Mary Jane Osmick, MD
Vice President/Medical Director Medical Services Department American Specialty Health
Chair, Quality and Research SDH Task Force Population Health Alliance
Imagine you are a case manager working with a 54-year old patient recently discharged from the hospital with heart failure. It is the patient’s third hospitalization in 10 weeks for a similar diagnosis. Although she has been successfully treated at each hospital visit and appears stable on discharge, she returns to the emergency department within a few weeks. It’s your job to figure out what is going wrong, and find ways to help her keep her heart failure in control. In talking with her, you note she has changed her address in the last three weeks, and on further questioning, you learn she is sleeping on a neighbor’s couch having recently lost her house to foreclosure. You also learn that her company has decreased her work hours from full time to 30 hours a week because of recent client losses.
I’ve been considering a thought-provoking question from an attendee at the October 2018 Population Health Alliance Capitol Caucus who asked, “Is it ethical to screen patients for risks from social determinants of healthi if you can’t do anything about them?” Such a simple question, yet fraught with complexity.
This question reminds us of other clinical issues and national recommendations that some have interpreted as, “don’t ask unless you can do something”. For example, regarding depression screening, the United States Preventive Services Task Force (USPSTF) makes a Grade “B” recommendationii stating, “The USPSTF recommends screening for depression in the general adult population, including pregnant and postpartum women. Screening should be implemented with adequate systems in place to ensure accurate diagnosis, effective treatment and appropriate follow-up.”
Participating in discussions on depression screening, it can be surprising when individuals use the “adequate systems” phrase to state, “See, we don’t have to screen for depression because we’re not set up to respond if screening is positive.”
The same could be said about social determinants of health. Over the last two plus decades, global research has revealed that the health care an individual receives predicts only 10 – 20% of health outcomes, 20 – 30% from genetics, while 50 – 60% are based on individual health behaviors related to social and environmental factors. It is increasingly clear that treating a persons’ diseases and health risks without also knowing and responding to who they are, where they come from, and their daily challenges sidesteps patient-centric, whole person care, while assuring poorer health outcomes. It cries out for organizations to develop collaborative systems of care that are able to respond to the social and environmental challenges experienced by many individuals.
In our 2018 PHA White Paper “Social Determinants of Health and Health Disparities – Taking Action”iii, we reviewed available research, and sought to help organizations gain an understanding of, and consider how, where, and when to respond to social determinant challenges. Through our work, it is clear that being “off the hook” is no longer an option. Organizational success in the waning fee-for-service and growing value-based care environments requires organizations to systematize consistent, reasonable responses to identified social determinant risks in their populations. To be successful, they must identify and collaborate with new partners whose capabilities and resources extend beyond their own. They must integrate, share data, and communicate as never before, seeking to overcome the key social drivers of poor health outcomes. And they must support updated payment structures and policy changes that will assure fair compensation for their collaboration.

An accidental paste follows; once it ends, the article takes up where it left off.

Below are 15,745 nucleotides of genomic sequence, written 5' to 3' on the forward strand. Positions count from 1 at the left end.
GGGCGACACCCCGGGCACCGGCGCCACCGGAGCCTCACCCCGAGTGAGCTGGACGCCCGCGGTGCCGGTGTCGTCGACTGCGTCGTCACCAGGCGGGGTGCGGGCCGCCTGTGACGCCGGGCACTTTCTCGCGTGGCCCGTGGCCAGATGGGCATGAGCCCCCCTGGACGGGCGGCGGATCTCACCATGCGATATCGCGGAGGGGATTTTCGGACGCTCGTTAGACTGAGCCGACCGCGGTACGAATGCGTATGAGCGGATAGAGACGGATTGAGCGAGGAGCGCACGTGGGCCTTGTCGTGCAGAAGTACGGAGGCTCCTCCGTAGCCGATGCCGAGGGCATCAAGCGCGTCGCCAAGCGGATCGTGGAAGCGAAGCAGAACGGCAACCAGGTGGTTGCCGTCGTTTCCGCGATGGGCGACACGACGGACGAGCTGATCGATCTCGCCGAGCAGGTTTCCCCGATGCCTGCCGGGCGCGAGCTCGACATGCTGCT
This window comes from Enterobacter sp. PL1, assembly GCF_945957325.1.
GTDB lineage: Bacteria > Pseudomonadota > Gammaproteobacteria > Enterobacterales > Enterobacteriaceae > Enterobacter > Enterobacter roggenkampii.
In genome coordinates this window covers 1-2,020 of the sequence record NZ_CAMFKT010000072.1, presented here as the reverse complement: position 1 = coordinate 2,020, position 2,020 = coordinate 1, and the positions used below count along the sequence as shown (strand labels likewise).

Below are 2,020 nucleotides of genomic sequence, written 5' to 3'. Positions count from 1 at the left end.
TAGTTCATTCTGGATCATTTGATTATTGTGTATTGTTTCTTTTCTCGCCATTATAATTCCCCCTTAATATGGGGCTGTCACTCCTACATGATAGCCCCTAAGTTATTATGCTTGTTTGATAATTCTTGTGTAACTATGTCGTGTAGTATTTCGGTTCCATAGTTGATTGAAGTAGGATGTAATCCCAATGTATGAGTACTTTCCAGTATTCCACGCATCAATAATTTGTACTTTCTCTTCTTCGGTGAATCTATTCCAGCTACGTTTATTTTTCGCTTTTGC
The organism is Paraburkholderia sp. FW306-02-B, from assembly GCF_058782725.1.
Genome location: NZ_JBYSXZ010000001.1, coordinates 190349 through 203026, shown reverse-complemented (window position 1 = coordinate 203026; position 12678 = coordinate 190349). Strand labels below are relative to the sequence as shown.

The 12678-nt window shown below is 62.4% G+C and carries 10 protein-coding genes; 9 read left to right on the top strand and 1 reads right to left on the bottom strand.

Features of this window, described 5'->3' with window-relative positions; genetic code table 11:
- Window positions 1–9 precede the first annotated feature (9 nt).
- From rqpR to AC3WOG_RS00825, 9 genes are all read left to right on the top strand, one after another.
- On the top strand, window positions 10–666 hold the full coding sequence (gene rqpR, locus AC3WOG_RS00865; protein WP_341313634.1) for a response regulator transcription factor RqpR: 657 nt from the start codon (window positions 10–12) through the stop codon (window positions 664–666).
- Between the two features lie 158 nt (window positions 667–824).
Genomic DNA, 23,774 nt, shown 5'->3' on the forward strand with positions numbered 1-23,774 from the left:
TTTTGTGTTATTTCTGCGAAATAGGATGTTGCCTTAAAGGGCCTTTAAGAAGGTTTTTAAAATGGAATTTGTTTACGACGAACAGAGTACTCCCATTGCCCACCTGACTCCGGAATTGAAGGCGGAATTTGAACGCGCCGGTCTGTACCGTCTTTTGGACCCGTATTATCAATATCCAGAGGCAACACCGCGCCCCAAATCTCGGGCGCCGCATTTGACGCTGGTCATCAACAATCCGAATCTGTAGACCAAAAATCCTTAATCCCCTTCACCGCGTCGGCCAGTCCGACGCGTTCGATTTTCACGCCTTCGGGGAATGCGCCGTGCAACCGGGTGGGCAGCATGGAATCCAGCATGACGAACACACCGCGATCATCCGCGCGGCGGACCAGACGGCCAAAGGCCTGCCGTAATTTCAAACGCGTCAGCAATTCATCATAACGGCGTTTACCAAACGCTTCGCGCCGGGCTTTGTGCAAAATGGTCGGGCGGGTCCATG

Managing the health of populations requires organizations to know about and design, implement, measure, and continuously improve systems to respond when they identify social determinants that drive poor health outcomes.
I The World Health Organization (WHO) defines social determinants of health as “the conditions in which people are born, grow, work, live, and age, and the wider set of forces and systems shaping the conditions of daily life”. WHO also defines health inequities (or health disparities) as “the unfair and avoidable differences in health between groups of people within and between countries which stem from social determinants of health resulting in stark differences in health and health outcomes”.
ii Grade B Recommendation – The USPSTF recommends the service. There is high certainty that the net benefit is moderate or there is moderate certainty that the net benefit is moderate to substantial. Suggestions for practice – Offer or provide this service.
iii Access to the Population Health Alliance White Paper can be found at www.populationhealthalliance.org